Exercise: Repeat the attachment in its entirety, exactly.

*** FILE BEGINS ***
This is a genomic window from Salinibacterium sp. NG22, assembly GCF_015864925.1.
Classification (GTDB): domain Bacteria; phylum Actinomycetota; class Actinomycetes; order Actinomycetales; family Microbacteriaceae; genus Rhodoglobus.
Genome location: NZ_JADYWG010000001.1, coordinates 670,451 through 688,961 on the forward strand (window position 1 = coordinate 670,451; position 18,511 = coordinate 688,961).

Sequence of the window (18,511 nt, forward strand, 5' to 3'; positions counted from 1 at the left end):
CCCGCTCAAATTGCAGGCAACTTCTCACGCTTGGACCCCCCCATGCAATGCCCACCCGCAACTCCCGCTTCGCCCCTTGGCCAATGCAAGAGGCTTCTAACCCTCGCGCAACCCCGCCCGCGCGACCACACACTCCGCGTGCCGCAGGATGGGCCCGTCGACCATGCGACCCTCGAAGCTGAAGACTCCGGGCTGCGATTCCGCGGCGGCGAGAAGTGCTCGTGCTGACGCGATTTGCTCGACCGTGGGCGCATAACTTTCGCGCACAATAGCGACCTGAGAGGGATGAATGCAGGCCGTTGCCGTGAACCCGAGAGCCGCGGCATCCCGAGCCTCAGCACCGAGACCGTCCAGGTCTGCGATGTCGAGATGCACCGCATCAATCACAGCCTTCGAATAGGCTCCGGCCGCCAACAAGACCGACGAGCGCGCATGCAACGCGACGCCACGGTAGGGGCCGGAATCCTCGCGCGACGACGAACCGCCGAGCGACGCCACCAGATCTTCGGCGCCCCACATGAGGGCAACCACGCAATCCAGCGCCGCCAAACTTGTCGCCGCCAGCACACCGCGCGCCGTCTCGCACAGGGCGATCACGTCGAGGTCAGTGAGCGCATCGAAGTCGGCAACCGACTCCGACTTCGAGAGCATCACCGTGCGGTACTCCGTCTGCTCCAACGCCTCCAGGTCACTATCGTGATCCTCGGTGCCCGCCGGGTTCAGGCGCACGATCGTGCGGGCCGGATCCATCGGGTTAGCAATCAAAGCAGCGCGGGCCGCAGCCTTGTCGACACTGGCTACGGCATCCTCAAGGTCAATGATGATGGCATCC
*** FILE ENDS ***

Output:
This is a genomic window from Salinibacterium sp. NG22, assembly GCF_015864925.1.
Classification (GTDB): domain Bacteria; phylum Actinomycetota; class Actinomycetes; order Actinomycetales; family Microbacteriaceae; genus Rhodoglobus.
Genome location: NZ_JADYWG010000001.1, coordinates 670,451 through 688,961 on the forward strand (window position 1 = coordinate 670,451; position 18,511 = coordinate 688,961).

Sequence of the window (18,511 nt, forward strand, 5' to 3'; positions counted from 1 at the left end):
CCCGCTCAAATTGCAGGCAACTTCTCACGCTTGGACCCCCCCATGCAATGCCCACCCGCAACTCCCGCTTCGCCCCTTGGCCAATGCAAGAGGCTTCTAACCCTCGCGCAACCCCGCCCGCGCGACCACACACTCCGCGTGCCGCAGGATGGGCCCGTCGACCATGCGACCCTCGAAGCTGAAGACTCCGGGCTGCGATTCCGCGGCGGCGAGAAGTGCTCGTGCTGACGCGATTTGCTCGACCGTGGGCGCATAACTTTCGCGCACAATAGCGACCTGAGAGGGATGAATGCAGGCCGTTGCCGTGAACCCGAGAGCCGCGGCATCCCGAGCCTCAGCACCGAGACCGTCCAGGTCTGCGATGTCGAGATGCACCGCATCAATCACAGCCTTCGAATAGGCTCCGGCCGCCAACAAGACCGACGAGCGCGCATGCAACGCGACGCCACGGTAGGGGCCGGAATCCTCGCGCGACGACGAACCGCCGAGCGACGCCACCAGATCTTCGGCGCCCCACATGAGGGCAACCACGCAATCCAGCGCCGCCAAACTTGTCGCCGCCAGCACACCGCGCGCCGTCTCGCACAGGGCGATCACGTCGAGGTCAGTGAGCGCATCGAAGTCGGCAACCGACTCCGACTTCGAGAGCATCACCGTGCGGTACTCCGTCTGCTCCAACGCCTCCAGGTCACTATCGTGATCCTCGGTGCCCGCCGGGTTCAGGCGCACGATCGTGCGGGCCGGATCCATCGGGTTAGCAATCAAAGCAGCGCGGGCCGCAGCCTTGTCGACACTGGCTACGGCATCCTCAAGGTCAATGATGATGGCATCC